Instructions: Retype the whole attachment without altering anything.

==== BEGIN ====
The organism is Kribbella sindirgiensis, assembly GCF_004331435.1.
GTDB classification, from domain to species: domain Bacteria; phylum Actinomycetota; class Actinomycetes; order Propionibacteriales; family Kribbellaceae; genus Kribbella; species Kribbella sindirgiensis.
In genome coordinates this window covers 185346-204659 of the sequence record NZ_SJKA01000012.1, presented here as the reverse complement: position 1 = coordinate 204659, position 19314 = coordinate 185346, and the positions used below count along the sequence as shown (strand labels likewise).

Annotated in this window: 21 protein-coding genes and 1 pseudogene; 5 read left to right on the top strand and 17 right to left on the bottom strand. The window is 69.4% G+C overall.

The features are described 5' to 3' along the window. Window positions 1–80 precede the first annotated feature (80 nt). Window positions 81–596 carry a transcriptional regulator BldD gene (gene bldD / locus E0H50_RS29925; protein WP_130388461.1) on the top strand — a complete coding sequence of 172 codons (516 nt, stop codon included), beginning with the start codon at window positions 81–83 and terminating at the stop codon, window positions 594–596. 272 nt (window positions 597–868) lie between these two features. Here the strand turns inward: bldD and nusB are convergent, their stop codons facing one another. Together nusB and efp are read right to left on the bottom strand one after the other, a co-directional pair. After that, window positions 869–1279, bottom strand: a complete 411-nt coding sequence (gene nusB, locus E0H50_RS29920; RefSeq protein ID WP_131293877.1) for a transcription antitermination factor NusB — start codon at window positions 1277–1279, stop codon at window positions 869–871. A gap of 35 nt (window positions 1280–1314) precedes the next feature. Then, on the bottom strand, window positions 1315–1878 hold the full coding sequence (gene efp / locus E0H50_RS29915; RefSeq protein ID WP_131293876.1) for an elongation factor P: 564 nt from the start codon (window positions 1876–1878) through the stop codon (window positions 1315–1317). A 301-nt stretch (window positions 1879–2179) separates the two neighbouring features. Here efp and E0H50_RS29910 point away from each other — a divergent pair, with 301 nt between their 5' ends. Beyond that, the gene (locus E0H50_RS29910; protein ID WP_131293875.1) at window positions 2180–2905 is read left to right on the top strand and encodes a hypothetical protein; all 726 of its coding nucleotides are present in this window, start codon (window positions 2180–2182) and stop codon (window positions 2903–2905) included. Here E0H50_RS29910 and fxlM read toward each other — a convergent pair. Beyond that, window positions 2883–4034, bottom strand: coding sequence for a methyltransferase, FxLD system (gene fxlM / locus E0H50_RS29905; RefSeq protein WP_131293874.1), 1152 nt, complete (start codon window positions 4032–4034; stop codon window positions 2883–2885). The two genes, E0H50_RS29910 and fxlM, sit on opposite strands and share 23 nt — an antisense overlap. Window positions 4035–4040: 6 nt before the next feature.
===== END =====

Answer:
The organism is Kribbella sindirgiensis, assembly GCF_004331435.1.
GTDB classification, from domain to species: domain Bacteria; phylum Actinomycetota; class Actinomycetes; order Propionibacteriales; family Kribbellaceae; genus Kribbella; species Kribbella sindirgiensis.
In genome coordinates this window covers 185346-204659 of the sequence record NZ_SJKA01000012.1, presented here as the reverse complement: position 1 = coordinate 204659, position 19314 = coordinate 185346, and the positions used below count along the sequence as shown (strand labels likewise).

Annotated in this window: 21 protein-coding genes and 1 pseudogene; 5 read left to right on the top strand and 17 right to left on the bottom strand. The window is 69.4% G+C overall.

The features are described 5' to 3' along the window. Window positions 1–80 precede the first annotated feature (80 nt). Window positions 81–596 carry a transcriptional regulator BldD gene (gene bldD / locus E0H50_RS29925; protein WP_130388461.1) on the top strand — a complete coding sequence of 172 codons (516 nt, stop codon included), beginning with the start codon at window positions 81–83 and terminating at the stop codon, window positions 594–596. 272 nt (window positions 597–868) lie between these two features. Here the strand turns inward: bldD and nusB are convergent, their stop codons facing one another. Together nusB and efp are read right to left on the bottom strand one after the other, a co-directional pair. After that, window positions 869–1279, bottom strand: a complete 411-nt coding sequence (gene nusB, locus E0H50_RS29920; RefSeq protein ID WP_131293877.1) for a transcription antitermination factor NusB — start codon at window positions 1277–1279, stop codon at window positions 869–871. A gap of 35 nt (window positions 1280–1314) precedes the next feature. Then, on the bottom strand, window positions 1315–1878 hold the full coding sequence (gene efp / locus E0H50_RS29915; RefSeq protein ID WP_131293876.1) for an elongation factor P: 564 nt from the start codon (window positions 1876–1878) through the stop codon (window positions 1315–1317). A 301-nt stretch (window positions 1879–2179) separates the two neighbouring features. Here efp and E0H50_RS29910 point away from each other — a divergent pair, with 301 nt between their 5' ends. Beyond that, the gene (locus E0H50_RS29910; protein ID WP_131293875.1) at window positions 2180–2905 is read left to right on the top strand and encodes a hypothetical protein; all 726 of its coding nucleotides are present in this window, start codon (window positions 2180–2182) and stop codon (window positions 2903–2905) included. Here E0H50_RS29910 and fxlM read toward each other — a convergent pair. Beyond that, window positions 2883–4034, bottom strand: coding sequence for a methyltransferase, FxLD system (gene fxlM / locus E0H50_RS29905; RefSeq protein WP_131293874.1), 1152 nt, complete (start codon window positions 4032–4034; stop codon window positions 2883–2885). The two genes, E0H50_RS29910 and fxlM, sit on opposite strands and share 23 nt — an antisense overlap. Window positions 4035–4040: 6 nt before the next feature.